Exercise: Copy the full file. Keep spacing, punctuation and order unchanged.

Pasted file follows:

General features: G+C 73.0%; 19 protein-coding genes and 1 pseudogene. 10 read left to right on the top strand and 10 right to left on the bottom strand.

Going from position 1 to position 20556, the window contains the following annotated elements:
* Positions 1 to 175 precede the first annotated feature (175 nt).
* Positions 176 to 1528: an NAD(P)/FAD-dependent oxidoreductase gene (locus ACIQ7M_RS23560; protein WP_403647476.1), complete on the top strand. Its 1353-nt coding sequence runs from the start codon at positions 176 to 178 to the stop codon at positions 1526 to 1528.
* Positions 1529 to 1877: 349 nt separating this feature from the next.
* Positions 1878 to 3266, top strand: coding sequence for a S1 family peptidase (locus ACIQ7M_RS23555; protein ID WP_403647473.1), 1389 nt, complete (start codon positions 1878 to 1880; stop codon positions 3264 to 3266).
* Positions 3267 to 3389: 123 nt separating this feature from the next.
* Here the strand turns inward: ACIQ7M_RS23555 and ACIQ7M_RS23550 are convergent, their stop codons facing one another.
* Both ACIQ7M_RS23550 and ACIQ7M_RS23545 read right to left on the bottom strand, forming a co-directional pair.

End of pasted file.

General features: G+C 73.0%; 19 protein-coding genes and 1 pseudogene. 10 read left to right on the top strand and 10 right to left on the bottom strand.

Going from position 1 to position 20556, the window contains the following annotated elements:
* Positions 1 to 175 precede the first annotated feature (175 nt).
* Positions 176 to 1528: an NAD(P)/FAD-dependent oxidoreductase gene (locus ACIQ7M_RS23560; protein WP_403647476.1), complete on the top strand. Its 1353-nt coding sequence runs from the start codon at positions 176 to 178 to the stop codon at positions 1526 to 1528.
* Positions 1529 to 1877: 349 nt separating this feature from the next.
* Positions 1878 to 3266, top strand: coding sequence for a S1 family peptidase (locus ACIQ7M_RS23555; protein ID WP_403647473.1), 1389 nt, complete (start codon positions 1878 to 1880; stop codon positions 3264 to 3266).
* Positions 3267 to 3389: 123 nt separating this feature from the next.
* Here the strand turns inward: ACIQ7M_RS23555 and ACIQ7M_RS23550 are convergent, their stop codons facing one another.
* Both ACIQ7M_RS23550 and ACIQ7M_RS23545 read right to left on the bottom strand, forming a co-directional pair.